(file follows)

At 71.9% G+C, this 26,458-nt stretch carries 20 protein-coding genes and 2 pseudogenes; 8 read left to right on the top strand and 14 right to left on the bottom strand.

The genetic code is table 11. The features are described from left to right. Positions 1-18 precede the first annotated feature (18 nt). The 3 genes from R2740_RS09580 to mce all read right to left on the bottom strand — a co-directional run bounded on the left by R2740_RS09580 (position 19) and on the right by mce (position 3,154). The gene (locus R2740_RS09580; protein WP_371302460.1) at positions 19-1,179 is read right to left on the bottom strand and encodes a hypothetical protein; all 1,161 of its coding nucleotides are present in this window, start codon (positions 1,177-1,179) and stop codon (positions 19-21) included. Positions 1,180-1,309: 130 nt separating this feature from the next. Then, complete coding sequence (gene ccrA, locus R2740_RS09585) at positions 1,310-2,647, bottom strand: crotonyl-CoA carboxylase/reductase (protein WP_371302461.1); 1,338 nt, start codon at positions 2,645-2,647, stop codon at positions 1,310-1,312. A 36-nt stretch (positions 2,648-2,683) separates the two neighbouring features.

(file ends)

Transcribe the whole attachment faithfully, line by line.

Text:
At 71.9% G+C, this 26,458-nt stretch carries 20 protein-coding genes and 2 pseudogenes; 8 read left to right on the top strand and 14 right to left on the bottom strand.

The genetic code is table 11. The features are described from left to right. Positions 1-18 precede the first annotated feature (18 nt). The 3 genes from R2740_RS09580 to mce all read right to left on the bottom strand — a co-directional run bounded on the left by R2740_RS09580 (position 19) and on the right by mce (position 3,154). The gene (locus R2740_RS09580; protein WP_371302460.1) at positions 19-1,179 is read right to left on the bottom strand and encodes a hypothetical protein; all 1,161 of its coding nucleotides are present in this window, start codon (positions 1,177-1,179) and stop codon (positions 19-21) included. Positions 1,180-1,309: 130 nt separating this feature from the next. Then, complete coding sequence (gene ccrA, locus R2740_RS09585) at positions 1,310-2,647, bottom strand: crotonyl-CoA carboxylase/reductase (protein WP_371302461.1); 1,338 nt, start codon at positions 2,645-2,647, stop codon at positions 1,310-1,312. A 36-nt stretch (positions 2,648-2,683) separates the two neighbouring features.